Luna Lovegood and the Chamber of Secrets - Part 10

by lsusr4 min read24th Dec 202022 comments

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FictionRationality
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Luna had been spending more and more time in the Forgotten Library. Half a year slipped by.

"Is there somewhere safer I can think?" Luna asked Lady Yue.

"Take us to Xi'an," said Lady Yue.

"Where is Xi'an?" asked Luna.

"34 degrees, 16 minutes and 37 seconds north," said Lady Yue, "108 degrees, 57 minutes and 42 seconds east."

Luna had three magical artifacts of incredible power. One was a map of Hogwarts. One put its user into a catatonic state. Luna withdrew her astrolabe.

An astrolabe displays the universe's location relative to itself. Luna set the latitude dials to 34° 16' 37" N and the longitude dials to 108° 57' 42" E.


Two witches stood on a sidewalk wider than a London street. Lady Yue guided Luna to the old city wall.

The original Xi'an was surrounded by a moat, giving it the appearance of resting on a motte. The walls were almost taller than the trees planted on the berm. The gatehouse used circular arches in contrast to Hogwarts' Gothic arches. The top was decorated with flags and lanterns the colors of Gryffindor. You could ride carriages four abreast along the top. Scattered Muggle tourists moseyed about.

Britain was a small, desolate rock as far from civilization as the Earth is from Sagittarius A*. Lady Yue gestured toward the real city.

Infantry in red scale armor patrolled the walls of Chang'an with repeating crossbows. Three wizards rappelled to perform maintenance on a giant retractable circular saw blade protruding horizontally two-thirds of the way up the wall. Witches in blue plate armed with spears and bungee cables dived off the machicolations to practice semi-aerial combat. An armored vehicle was positioned between every pair of guard towers, which were armed with siege flamethrowers and rocket turrets. Chang'an had survived land wars in Asia.

"How long has it been Fideliused?" asked Luna.

"Since 1936," said Lady Yue.

"I guess you're not coming with me then," said Luna.

Lady Yue gazed longingly at old Xi'an.

"You don't look a century old," said Luna.

"I'm not," said Lady Yue.

Lady Yue handed Luna a slip of paper with English directions in black on the back, ancient runes in black on the front and a large Heirloom Seal of the Realm stamped in red on both sides. Two suits of armor with soldiers in them allowed Luna through the checkpoint.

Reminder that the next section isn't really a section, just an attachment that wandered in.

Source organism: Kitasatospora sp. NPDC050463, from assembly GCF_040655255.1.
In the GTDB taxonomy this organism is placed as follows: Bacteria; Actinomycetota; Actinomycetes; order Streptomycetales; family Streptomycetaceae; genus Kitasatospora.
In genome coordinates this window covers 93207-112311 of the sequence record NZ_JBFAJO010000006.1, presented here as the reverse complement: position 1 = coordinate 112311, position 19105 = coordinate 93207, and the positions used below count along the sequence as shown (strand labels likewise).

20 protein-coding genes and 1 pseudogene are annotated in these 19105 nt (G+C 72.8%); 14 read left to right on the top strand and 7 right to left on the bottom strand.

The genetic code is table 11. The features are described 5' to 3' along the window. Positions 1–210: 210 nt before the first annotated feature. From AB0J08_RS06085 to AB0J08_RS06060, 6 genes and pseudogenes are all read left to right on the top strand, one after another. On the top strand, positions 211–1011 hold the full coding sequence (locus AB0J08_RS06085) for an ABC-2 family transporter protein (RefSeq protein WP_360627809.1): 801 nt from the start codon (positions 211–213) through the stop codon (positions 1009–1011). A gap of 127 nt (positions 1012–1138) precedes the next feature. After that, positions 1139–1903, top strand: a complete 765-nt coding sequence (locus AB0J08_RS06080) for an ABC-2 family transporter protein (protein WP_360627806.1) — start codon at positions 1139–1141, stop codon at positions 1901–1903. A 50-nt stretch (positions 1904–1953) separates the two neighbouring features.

Curious citizens swarmed Luna. They said words she couldn't understand and thrust strange foods into her arms. Luna showed her instructions to a especially helpful bicycle. It zipped Luna through the city.

Luna smelled oyster sauce and stinky tofu. She passed a self-woking food stall and old men wargaming on the sidewalk. Luna gripped the handlebars tighter as the bicycle showed off. The bicycle dinged happily. They screeched to a halt.

A gyrocopter was parked on the roof of the laboratory. A fission reactor stuck through the top of the garage. Six different styles of radio dish poked out of six open windows. Luna entered through the airlock. She bumped her head on a ceiling-mounted security camera.

Warning. You will be ejected in 5…4…3…—

"Stand down," said the halfling artificer to the security system, "It's nice to meet you. We don't often have visitors from outside. What is your name? My English name is Leet Haxor Zεr0, or LZ (Lizzie) for short. The empress dowager says you are from Britain. I have heard all about Britain. Do all British Muggles travel through time and space in telephone booths or is public transit restricted to aristocrats? I have acquired three but none of them seem to work. I suspect magic in our air is interfering with the Muggle technology."

Luna didn't know what to say so she gave Lizzie a rice roll and a box of chicken feet.

"Thanks. I haven't eaten in three days. You know how it gets when you get deeply absorbed in a project," said Lizzie.